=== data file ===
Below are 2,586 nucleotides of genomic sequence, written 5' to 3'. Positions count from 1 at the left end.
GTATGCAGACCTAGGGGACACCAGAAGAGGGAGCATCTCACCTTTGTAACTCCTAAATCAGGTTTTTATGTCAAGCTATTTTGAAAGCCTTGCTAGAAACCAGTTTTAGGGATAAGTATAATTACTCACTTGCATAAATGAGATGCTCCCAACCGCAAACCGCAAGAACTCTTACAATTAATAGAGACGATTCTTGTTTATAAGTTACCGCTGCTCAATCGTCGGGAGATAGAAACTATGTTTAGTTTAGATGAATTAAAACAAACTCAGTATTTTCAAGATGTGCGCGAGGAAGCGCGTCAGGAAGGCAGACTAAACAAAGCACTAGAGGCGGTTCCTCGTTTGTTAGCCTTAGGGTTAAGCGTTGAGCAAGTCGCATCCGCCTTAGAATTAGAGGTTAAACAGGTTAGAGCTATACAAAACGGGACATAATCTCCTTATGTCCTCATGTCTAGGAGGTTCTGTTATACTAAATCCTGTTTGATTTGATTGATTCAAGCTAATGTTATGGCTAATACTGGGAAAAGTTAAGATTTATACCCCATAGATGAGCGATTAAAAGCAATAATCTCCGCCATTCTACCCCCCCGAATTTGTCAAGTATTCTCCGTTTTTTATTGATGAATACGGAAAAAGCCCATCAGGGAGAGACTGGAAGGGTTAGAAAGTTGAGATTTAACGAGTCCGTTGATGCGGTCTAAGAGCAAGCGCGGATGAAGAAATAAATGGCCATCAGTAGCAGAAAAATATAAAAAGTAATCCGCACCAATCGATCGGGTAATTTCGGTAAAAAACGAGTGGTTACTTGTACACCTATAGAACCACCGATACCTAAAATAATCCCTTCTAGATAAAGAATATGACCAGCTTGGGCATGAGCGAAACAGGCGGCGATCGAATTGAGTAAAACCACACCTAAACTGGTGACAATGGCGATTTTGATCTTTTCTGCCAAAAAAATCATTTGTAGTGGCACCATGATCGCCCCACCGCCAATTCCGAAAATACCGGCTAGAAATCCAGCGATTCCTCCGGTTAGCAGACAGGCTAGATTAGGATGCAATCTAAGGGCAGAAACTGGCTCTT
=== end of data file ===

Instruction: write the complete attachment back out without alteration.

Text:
Below are 2,586 nucleotides of genomic sequence, written 5' to 3'. Positions count from 1 at the left end.
GTATGCAGACCTAGGGGACACCAGAAGAGGGAGCATCTCACCTTTGTAACTCCTAAATCAGGTTTTTATGTCAAGCTATTTTGAAAGCCTTGCTAGAAACCAGTTTTAGGGATAAGTATAATTACTCACTTGCATAAATGAGATGCTCCCAACCGCAAACCGCAAGAACTCTTACAATTAATAGAGACGATTCTTGTTTATAAGTTACCGCTGCTCAATCGTCGGGAGATAGAAACTATGTTTAGTTTAGATGAATTAAAACAAACTCAGTATTTTCAAGATGTGCGCGAGGAAGCGCGTCAGGAAGGCAGACTAAACAAAGCACTAGAGGCGGTTCCTCGTTTGTTAGCCTTAGGGTTAAGCGTTGAGCAAGTCGCATCCGCCTTAGAATTAGAGGTTAAACAGGTTAGAGCTATACAAAACGGGACATAATCTCCTTATGTCCTCATGTCTAGGAGGTTCTGTTATACTAAATCCTGTTTGATTTGATTGATTCAAGCTAATGTTATGGCTAATACTGGGAAAAGTTAAGATTTATACCCCATAGATGAGCGATTAAAAGCAATAATCTCCGCCATTCTACCCCCCCGAATTTGTCAAGTATTCTCCGTTTTTTATTGATGAATACGGAAAAAGCCCATCAGGGAGAGACTGGAAGGGTTAGAAAGTTGAGATTTAACGAGTCCGTTGATGCGGTCTAAGAGCAAGCGCGGATGAAGAAATAAATGGCCATCAGTAGCAGAAAAATATAAAAAGTAATCCGCACCAATCGATCGGGTAATTTCGGTAAAAAACGAGTGGTTACTTGTACACCTATAGAACCACCGATACCTAAAATAATCCCTTCTAGATAAAGAATATGACCAGCTTGGGCATGAGCGAAACAGGCGGCGATCGAATTGAGTAAAACCACACCTAAACTGGTGACAATGGCGATTTTGATCTTTTCTGCCAAAAAAATCATTTGTAGTGGCACCATGATCGCCCCACCGCCAATTCCGAAAATACCGGCTAGAAATCCAGCGATTCCTCCGGTTAGCAGACAGGCTAGATTAGGATGCAATCTAAGGGCAGAAACTGGCTCTT